‘Move A-boards and make Boston more friendly for disabled people’

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BUSINESSES in Boston are being called on to have more consideration to disabled people using the town – and move pavement-blocking A-boards.

The boards and signs can be seen outside a large number of shops, restaurants and other businesses in the area, as proporieters like to make their companies as visible as possible.

But their gain in customer may be to the detriment of visitors to the area, according to the Boston Disability Forum, as it means people in wheelchairs, scooters, and those with sight problems struggle to get from place to place.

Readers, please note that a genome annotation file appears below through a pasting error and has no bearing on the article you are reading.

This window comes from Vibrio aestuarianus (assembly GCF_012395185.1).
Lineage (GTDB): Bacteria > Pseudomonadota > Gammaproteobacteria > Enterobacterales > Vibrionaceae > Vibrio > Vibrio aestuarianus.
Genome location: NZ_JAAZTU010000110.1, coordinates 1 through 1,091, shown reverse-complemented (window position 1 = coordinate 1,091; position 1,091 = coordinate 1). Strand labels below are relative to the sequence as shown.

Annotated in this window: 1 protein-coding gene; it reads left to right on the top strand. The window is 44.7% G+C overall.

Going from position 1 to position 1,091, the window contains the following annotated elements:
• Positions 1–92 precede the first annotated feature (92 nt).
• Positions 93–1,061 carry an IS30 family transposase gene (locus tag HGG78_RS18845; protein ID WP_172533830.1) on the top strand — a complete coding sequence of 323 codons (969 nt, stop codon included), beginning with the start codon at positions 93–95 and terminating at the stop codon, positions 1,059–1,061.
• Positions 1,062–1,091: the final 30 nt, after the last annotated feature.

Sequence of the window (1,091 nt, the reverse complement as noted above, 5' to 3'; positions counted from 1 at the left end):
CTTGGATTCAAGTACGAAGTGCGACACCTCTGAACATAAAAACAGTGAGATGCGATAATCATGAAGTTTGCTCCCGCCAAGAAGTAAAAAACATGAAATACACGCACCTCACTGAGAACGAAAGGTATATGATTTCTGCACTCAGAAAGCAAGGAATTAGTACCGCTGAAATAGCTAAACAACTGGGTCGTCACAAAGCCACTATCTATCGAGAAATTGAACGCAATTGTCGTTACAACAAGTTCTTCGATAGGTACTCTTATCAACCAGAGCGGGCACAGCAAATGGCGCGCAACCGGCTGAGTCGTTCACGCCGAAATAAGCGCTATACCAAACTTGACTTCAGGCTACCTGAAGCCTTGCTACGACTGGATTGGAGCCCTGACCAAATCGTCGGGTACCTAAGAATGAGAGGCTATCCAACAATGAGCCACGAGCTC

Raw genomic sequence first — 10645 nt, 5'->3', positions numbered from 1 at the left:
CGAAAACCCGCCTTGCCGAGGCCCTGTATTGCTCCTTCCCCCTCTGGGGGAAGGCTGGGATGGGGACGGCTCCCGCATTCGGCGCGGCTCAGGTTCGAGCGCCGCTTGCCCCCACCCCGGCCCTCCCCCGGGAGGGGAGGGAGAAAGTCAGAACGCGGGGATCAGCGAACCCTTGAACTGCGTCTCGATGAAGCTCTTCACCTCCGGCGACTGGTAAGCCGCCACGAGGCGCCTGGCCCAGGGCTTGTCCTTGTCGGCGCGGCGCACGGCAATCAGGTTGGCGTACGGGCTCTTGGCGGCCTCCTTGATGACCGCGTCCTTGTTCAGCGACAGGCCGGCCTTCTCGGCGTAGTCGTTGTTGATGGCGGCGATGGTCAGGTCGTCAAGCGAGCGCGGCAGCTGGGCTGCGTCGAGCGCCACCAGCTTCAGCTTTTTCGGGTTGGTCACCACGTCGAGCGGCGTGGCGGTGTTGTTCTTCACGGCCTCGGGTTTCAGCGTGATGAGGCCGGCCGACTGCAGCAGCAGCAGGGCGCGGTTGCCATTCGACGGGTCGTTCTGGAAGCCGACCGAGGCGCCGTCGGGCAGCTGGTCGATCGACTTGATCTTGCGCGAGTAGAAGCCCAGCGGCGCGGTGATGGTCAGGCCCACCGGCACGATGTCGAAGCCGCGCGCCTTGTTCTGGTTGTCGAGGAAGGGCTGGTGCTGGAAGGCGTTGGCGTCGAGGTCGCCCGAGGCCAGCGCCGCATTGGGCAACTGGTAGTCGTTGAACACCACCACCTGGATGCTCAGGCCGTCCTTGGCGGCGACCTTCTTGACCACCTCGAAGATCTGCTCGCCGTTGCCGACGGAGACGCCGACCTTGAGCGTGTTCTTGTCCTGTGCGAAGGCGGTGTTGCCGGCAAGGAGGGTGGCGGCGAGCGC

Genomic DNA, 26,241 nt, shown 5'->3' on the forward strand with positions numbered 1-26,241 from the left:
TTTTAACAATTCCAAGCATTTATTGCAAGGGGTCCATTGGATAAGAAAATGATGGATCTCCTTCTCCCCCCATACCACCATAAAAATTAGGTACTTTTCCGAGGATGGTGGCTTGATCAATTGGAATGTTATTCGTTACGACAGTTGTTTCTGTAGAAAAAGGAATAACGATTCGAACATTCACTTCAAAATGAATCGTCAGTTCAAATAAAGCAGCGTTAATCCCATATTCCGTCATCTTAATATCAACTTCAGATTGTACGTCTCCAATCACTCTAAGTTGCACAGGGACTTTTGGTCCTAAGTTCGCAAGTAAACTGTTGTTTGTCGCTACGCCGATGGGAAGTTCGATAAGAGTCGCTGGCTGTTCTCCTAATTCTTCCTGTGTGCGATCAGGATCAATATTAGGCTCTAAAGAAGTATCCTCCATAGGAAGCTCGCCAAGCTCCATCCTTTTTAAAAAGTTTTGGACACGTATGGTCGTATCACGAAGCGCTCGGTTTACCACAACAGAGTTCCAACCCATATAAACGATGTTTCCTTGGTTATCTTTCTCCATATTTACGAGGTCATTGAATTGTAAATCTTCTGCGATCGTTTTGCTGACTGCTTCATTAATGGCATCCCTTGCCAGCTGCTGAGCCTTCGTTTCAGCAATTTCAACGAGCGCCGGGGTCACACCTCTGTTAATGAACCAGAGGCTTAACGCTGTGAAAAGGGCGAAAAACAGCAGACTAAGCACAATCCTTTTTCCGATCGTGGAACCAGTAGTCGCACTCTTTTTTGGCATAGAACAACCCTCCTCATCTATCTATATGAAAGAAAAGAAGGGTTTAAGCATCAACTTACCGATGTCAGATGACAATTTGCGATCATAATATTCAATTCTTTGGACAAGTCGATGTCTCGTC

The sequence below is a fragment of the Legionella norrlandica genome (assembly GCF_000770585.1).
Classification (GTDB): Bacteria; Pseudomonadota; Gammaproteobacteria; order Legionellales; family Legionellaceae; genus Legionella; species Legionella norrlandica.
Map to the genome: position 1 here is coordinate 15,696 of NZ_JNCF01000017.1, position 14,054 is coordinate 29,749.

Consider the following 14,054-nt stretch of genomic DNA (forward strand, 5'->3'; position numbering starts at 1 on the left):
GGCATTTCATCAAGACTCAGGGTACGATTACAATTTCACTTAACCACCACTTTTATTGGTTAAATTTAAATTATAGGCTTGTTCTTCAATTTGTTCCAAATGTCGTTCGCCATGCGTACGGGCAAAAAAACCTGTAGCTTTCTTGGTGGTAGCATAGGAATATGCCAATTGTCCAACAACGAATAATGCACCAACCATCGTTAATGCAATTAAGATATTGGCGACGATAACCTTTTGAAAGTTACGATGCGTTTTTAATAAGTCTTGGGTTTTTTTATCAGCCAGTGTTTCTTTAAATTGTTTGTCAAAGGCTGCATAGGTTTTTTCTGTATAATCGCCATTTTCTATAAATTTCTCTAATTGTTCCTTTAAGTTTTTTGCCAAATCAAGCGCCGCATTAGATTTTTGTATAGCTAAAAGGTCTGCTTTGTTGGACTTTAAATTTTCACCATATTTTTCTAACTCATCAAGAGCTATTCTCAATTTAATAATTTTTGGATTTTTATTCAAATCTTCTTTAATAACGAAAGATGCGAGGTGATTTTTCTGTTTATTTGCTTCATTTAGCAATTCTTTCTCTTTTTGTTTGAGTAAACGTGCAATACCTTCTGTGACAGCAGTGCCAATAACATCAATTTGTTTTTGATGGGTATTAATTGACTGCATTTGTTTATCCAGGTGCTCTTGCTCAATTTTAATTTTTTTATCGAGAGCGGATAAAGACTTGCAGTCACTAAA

Forum secretary Becky Wood told The Standard: “I believe allowing local businesses the freedom to advertise through a small A-boards that do not cause a major obstruction on the pavement is good for local economy, but if it is causing an obstruction it should be dealt with. It could, after all, cause a serious injury.

“Disabled people just want to go about their business decoursly and it is simply indecent and impolite to block a pavement.”

Member Joe Nash said it was just another thing making disabled people feel unwelcome in the town, following the introduction of parking charges for blue badge holders by Boston Borough Council earlier this year.

Lincolnshire County Council has responsibility for enforcing clear pavements, but area highways manager, Andy Wharff, said it needed ‘a reasonable approach’.

He added: “We do look to support local businesses wherever possible, however it is our responsibility to help ensure people’s safety and convenience on the pavements, being particularly mindful of those with pushchairs, or who are blind, or partially sighted.”